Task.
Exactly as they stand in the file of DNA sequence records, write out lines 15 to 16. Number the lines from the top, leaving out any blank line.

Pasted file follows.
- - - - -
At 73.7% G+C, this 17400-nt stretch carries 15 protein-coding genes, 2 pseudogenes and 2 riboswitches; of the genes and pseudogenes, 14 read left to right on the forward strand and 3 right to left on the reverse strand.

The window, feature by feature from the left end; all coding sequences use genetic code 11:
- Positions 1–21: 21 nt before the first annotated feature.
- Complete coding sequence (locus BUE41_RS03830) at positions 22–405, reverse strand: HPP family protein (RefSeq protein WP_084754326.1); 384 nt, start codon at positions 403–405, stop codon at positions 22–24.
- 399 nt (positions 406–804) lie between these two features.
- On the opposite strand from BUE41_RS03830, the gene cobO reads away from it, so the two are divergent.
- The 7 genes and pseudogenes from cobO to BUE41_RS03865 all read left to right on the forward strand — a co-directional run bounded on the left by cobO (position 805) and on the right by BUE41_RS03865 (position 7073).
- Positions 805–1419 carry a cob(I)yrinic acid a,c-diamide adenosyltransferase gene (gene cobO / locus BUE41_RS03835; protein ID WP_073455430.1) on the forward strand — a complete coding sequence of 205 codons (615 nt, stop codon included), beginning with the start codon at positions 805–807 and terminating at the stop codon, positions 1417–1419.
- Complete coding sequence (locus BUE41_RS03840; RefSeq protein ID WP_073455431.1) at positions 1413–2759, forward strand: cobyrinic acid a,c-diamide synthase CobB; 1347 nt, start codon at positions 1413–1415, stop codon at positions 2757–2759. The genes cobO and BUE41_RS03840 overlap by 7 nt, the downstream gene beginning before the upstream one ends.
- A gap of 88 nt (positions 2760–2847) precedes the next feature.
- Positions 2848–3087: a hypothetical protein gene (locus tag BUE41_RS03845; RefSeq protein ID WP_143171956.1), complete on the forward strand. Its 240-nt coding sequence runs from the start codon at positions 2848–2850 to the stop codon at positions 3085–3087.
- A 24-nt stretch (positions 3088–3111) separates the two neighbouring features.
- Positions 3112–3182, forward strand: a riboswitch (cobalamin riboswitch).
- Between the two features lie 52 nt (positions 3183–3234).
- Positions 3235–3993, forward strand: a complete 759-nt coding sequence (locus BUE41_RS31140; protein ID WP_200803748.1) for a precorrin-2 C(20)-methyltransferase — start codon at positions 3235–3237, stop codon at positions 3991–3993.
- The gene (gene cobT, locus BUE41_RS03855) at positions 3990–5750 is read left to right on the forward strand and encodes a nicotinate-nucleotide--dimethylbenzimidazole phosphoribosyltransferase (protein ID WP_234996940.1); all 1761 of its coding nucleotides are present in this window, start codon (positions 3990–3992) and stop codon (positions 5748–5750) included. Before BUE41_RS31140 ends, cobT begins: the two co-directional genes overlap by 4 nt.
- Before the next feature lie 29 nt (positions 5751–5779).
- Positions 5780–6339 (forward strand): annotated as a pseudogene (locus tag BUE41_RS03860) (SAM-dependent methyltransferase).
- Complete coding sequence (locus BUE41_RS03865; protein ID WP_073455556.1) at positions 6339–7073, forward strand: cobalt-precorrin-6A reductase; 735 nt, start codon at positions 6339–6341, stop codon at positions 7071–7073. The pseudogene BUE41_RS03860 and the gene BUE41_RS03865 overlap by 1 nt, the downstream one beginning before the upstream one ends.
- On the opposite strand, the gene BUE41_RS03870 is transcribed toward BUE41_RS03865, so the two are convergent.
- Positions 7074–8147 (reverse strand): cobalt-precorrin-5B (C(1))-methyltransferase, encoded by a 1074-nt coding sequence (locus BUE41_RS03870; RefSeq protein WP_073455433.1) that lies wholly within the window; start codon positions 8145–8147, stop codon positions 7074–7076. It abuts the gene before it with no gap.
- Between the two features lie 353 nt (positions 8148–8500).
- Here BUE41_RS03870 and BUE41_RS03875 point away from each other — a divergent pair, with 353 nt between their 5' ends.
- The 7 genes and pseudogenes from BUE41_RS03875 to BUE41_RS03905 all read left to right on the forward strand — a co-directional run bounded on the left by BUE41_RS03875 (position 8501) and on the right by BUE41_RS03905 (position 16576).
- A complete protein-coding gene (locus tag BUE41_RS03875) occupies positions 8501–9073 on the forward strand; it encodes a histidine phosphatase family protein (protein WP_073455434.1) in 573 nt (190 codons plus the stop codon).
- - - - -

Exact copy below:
- Positions 3235–3993, forward strand: a complete 759-nt coding sequence (locus BUE41_RS31140; protein ID WP_200803748.1) for a precorrin-2 C(20)-methyltransferase — start codon at positions 3235–3237, stop codon at positions 3991–3993.
- The gene (gene cobT, locus BUE41_RS03855) at positions 3990–5750 is read left to right on the forward strand and encodes a nicotinate-nucleotide--dimethylbenzimidazole phosphoribosyltransferase (protein ID WP_234996940.1); all 1761 of its coding nucleotides are present in this window, start codon (positions 3990–3992) and stop codon (positions 5748–5750) included. Before BUE41_RS31140 ends, cobT begins: the two co-directional genes overlap by 4 nt.